The premise is that we are living in a world of new film ciritcs, new movie buffs, new cinema geeks and that we are now all called cinephiles. So Inspace played host to the culmination of a month long blogging project, which if you’ve been keeping track of you will know all about it and if you haven’t I guess it’s my job to try and explain it to you.

For anyone not familiar with the project I suggest taking a look at the blog. On top of that a familiarity with Little White Lies and Reverse Shot would be a good place to start. The day the started with a series of ‘provocations’. These, I perhaps mistakenly assumed they were, were not exactly wild-eyed polemics that shook the very foundations of the film world, but in fact they were a series of questions. Mark Cousins appeared by pre-recorded video to pose the cryptic: “What do you not know about cinema?”

I didn’t feel terribly provoked.

There then followed a series of guests, mostly film critics, who talked us through clips of David Lynch films telling us things we presumably already knew, and singularly failing to answer any of the questions we had been posed. By the time the first break came, I was more confused than I had been at 9am.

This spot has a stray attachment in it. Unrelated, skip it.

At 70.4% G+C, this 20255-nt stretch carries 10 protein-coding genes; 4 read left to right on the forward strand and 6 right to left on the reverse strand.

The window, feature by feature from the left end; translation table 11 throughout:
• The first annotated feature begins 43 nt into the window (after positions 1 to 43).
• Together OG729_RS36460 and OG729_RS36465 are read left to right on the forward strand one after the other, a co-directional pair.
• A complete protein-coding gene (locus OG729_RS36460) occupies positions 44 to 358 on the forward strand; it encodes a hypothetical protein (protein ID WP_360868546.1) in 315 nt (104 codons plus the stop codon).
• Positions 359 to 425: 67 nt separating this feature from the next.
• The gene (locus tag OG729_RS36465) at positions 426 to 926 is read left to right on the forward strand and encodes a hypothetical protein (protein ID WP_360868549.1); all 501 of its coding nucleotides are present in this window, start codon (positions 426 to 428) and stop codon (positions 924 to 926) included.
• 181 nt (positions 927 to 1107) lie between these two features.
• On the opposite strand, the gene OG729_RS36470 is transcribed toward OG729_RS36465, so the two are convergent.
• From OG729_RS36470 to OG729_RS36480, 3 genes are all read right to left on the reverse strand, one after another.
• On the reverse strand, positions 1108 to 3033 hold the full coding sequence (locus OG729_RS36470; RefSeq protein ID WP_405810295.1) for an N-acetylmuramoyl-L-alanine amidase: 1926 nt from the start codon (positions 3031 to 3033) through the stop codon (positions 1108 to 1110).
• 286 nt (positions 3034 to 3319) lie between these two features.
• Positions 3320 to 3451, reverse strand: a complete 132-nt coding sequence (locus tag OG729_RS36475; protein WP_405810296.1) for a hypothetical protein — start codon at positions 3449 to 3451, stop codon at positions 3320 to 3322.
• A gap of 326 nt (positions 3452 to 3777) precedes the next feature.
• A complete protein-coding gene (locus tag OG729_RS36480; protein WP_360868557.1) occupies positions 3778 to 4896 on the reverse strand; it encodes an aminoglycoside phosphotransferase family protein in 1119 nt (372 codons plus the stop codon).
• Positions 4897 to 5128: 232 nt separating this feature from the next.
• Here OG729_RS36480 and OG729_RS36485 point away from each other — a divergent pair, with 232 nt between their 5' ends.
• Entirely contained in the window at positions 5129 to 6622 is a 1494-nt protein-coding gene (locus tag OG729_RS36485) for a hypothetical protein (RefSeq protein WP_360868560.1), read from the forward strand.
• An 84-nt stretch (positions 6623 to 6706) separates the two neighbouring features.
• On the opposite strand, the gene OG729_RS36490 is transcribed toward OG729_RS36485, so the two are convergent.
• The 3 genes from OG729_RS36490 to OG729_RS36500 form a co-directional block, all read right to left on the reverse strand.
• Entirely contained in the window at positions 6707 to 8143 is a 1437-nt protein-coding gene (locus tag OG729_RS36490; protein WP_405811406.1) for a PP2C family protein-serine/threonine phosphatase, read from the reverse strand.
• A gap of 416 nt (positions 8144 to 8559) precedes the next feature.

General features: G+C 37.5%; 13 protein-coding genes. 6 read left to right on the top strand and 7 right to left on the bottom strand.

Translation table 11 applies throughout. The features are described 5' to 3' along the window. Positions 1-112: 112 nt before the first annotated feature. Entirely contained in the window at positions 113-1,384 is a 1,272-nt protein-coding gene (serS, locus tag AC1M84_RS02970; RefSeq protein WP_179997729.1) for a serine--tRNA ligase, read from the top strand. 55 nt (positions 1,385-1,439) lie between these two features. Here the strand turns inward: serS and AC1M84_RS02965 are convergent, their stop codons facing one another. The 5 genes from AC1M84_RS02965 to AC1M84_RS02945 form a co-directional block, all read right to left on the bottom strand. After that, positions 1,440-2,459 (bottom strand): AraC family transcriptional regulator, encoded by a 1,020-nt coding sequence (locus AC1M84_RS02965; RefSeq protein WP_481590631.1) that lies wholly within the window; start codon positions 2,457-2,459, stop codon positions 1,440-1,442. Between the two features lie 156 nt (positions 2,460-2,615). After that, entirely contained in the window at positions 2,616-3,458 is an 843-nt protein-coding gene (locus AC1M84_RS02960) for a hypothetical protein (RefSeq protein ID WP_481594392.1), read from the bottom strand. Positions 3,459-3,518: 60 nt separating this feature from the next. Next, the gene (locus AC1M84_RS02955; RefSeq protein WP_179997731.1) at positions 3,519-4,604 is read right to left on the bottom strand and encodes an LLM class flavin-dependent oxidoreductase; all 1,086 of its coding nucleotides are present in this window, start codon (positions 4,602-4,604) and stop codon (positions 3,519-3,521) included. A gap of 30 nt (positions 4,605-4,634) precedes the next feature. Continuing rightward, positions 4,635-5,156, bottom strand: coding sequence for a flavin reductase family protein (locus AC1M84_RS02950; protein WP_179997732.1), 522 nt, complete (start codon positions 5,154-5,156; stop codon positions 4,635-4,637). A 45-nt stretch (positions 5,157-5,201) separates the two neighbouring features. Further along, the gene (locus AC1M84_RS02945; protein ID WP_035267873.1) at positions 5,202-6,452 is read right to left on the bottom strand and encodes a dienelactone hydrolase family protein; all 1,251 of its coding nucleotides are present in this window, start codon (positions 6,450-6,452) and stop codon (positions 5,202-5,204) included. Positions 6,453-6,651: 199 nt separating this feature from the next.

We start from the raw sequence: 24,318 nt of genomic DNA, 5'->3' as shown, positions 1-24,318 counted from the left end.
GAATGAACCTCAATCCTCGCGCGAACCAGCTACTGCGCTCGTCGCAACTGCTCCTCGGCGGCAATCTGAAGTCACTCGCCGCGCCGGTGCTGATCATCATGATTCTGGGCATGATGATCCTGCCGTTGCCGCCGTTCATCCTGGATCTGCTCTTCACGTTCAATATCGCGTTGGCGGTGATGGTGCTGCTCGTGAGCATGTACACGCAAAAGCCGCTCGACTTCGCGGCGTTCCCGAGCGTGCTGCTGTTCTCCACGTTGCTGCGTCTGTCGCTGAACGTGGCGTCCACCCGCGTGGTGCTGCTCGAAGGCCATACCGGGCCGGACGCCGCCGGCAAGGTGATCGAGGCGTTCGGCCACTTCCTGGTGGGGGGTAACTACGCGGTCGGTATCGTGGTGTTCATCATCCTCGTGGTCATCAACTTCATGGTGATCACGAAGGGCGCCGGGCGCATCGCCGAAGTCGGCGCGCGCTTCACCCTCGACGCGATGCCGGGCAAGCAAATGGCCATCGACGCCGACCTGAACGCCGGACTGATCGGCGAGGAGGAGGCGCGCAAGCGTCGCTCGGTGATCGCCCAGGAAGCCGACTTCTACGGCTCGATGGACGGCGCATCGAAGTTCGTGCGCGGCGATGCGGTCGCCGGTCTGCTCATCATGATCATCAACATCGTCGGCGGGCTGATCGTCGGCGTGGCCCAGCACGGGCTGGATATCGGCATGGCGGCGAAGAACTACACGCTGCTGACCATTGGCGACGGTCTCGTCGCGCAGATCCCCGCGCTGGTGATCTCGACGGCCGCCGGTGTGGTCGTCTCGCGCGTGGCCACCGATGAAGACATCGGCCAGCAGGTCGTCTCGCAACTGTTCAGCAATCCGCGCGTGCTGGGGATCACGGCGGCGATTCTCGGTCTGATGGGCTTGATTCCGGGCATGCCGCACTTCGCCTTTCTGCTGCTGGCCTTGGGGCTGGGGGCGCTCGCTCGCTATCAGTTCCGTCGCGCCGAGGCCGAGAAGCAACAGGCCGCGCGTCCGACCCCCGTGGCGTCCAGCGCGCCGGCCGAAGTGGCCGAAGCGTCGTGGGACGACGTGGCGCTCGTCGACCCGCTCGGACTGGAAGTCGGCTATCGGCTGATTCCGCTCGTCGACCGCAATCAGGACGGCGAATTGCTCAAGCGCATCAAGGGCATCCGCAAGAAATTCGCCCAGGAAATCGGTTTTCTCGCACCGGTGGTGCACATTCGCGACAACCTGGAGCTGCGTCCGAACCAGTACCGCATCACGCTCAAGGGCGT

Things did pick up though. Jason Wood and Kate Taylor (who curated the event) both came across as having a real grasp of the subject and never failed to make salient points throughout the day. Well, I say ‘never’ failed but Jason did suggest that Nicholas Cage’s career after ‘Raising Arizona’ was a “cavalcade of shit”. He has obviously never seen ‘National Treasure’…

Joking aside, it would have seemed far more engaging if they had reduced the number of speakers so that the messages coming through were clearer and better put. Despite one of the opening provocations suggesting that new cinephiles “embrace originality”, are “no longer solipsistic or furtive” and “are inclusive and welcoming” – citing the State of Cinema Project and its “child-like innocence” – some panellists seemed to get lost in a sea of their own inarticulacy. What exactly is an ‘opening coda’?

Matt Loyd’s ‘provocation’ asked ‘What is the space of New Cinephilia?’ By the end of the day we were still no closer to an answer. This was a bold event, one that I think was a brave to attempt, but it seemed slightly rootless. Far better, I would have thought, to put on a series of events over the two weeks and make the idea of cinephilia into a strand. I spoke to a lot of established film critics who wouldn’t dream of referring to themselves as a cinephile, nor even a cineaste. What is so wrong with film buff, or movie geek?

Is that a provocation?